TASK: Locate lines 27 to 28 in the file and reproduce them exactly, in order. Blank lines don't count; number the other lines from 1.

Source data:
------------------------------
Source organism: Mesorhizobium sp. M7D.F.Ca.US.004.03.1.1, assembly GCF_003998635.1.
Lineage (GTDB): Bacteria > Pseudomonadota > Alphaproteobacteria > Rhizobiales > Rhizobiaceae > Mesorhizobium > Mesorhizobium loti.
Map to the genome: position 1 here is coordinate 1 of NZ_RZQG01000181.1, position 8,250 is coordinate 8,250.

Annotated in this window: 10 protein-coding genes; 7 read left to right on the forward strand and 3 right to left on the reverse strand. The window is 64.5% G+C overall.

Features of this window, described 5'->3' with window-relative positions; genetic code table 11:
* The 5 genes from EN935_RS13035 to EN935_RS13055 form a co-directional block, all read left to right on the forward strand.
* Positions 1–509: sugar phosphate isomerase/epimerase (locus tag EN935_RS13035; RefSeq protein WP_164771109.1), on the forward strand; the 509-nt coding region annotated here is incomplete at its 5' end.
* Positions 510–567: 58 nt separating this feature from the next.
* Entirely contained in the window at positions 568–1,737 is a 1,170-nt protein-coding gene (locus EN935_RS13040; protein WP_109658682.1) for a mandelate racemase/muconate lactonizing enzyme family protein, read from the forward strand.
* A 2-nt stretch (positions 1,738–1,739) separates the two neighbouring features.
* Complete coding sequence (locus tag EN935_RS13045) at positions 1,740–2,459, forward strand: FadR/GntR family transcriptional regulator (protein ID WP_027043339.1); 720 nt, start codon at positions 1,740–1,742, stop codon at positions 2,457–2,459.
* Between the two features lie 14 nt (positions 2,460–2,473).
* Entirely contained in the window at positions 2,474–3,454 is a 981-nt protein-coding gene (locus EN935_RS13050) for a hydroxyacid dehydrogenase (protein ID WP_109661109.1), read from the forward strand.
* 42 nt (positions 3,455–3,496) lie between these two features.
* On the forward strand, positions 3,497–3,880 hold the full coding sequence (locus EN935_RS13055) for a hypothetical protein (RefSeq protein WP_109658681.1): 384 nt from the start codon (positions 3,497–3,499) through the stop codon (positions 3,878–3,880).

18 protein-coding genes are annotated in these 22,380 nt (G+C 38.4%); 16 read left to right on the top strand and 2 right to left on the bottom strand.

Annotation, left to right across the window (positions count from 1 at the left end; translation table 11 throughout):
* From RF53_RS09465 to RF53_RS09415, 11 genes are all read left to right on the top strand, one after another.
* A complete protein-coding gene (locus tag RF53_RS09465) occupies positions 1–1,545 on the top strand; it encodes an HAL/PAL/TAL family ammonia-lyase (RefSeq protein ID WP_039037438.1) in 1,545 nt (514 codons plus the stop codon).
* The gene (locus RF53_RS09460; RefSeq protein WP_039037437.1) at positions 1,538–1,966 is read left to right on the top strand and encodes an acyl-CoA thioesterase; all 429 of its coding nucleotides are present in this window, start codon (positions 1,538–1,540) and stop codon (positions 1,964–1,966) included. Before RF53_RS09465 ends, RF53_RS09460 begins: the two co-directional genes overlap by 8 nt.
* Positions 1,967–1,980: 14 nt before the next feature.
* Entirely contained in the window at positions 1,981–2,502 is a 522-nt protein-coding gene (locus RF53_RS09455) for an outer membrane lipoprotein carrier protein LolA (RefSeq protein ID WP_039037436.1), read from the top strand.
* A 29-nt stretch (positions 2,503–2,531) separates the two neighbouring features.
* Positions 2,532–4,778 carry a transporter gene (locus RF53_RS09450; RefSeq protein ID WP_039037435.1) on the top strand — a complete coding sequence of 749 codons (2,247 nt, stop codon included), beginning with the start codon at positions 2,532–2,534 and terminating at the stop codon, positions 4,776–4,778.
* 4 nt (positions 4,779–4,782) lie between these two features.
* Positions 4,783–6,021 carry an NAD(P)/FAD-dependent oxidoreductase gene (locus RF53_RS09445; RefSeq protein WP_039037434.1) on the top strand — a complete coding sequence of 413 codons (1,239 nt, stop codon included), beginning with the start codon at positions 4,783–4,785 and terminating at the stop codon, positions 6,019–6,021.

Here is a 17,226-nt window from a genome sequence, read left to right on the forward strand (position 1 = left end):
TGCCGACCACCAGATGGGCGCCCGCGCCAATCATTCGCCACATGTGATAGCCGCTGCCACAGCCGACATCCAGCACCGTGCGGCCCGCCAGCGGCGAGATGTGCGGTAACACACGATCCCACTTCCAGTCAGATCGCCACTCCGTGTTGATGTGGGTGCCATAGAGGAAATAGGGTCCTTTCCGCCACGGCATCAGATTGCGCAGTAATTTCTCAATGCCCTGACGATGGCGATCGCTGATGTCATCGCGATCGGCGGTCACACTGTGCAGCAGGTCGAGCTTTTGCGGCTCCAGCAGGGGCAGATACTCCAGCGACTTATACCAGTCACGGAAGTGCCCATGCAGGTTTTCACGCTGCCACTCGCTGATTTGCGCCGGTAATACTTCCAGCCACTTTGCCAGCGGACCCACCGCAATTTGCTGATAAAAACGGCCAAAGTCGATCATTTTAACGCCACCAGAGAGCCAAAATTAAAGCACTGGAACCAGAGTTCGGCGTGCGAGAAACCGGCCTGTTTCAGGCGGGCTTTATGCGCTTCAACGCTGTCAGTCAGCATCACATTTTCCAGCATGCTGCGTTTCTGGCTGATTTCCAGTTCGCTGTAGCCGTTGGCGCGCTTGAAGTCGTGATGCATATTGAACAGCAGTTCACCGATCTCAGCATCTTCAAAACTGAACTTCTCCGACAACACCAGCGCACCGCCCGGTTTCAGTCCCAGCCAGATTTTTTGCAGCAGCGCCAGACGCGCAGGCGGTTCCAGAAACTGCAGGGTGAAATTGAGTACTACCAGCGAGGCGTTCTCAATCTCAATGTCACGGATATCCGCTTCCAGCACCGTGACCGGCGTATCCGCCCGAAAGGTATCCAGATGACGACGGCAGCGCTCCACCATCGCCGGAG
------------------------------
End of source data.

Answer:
Here is a 17,226-nt window from a genome sequence, read left to right on the forward strand (position 1 = left end):
TGCCGACCACCAGATGGGCGCCCGCGCCAATCATTCGCCACATGTGATAGCCGCTGCCACAGCCGACATCCAGCACCGTGCGGCCCGCCAGCGGCGAGATGTGCGGTAACACACGATCCCACTTCCAGTCAGATCGCCACTCCGTGTTGATGTGGGTGCCATAGAGGAAATAGGGTCCTTTCCGCCACGGCATCAGATTGCGCAGTAATTTCTCAATGCCCTGACGATGGCGATCGCTGATGTCATCGCGATCGGCGGTCACACTGTGCAGCAGGTCGAGCTTTTGCGGCTCCAGCAGGGGCAGATACTCCAGCGACTTATACCAGTCACGGAAGTGCCCATGCAGGTTTTCACGCTGCCACTCGCTGATTTGCGCCGGTAATACTTCCAGCCACTTTGCCAGCGGACCCACCGCAATTTGCTGATAAAAACGGCCAAAGTCGATCATTTTAACGCCACCAGAGAGCCAAAATTAAAGCACTGGAACCAGAGTTCGGCGTGCGAGAAACCGGCCTGTTTCAGGCGGGCTTTATGCGCTTCAACGCTGTCAGTCAGCATCACATTTTCCAGCATGCTGCGTTTCTGGCTGATTTCCAGTTCGCTGTAGCCGTTGGCGCGCTTGAAGTCGTGATGCATATTGAACAGCAGTTCACCGATCTCAGCATCTTCAAAACTGAACTTCTCCGACAACACCAGCGCACCGCCCGGTTTCAGTCCCAGCCAGATTTTTTGCAGCAGCGCCAGACGCGCAGGCGGTTCCAGAAACTGCAGGGTGAAATTGAGTACTACCAGCGAGGCGTTCTCAATCTCAATGTCACGGATATCCGCTTCCAGCACCGTGACCGGCGTATCCGCCCGAAAGGTATCCAGATGACGACGGCAGCGCTCCACCATCGCCGGAG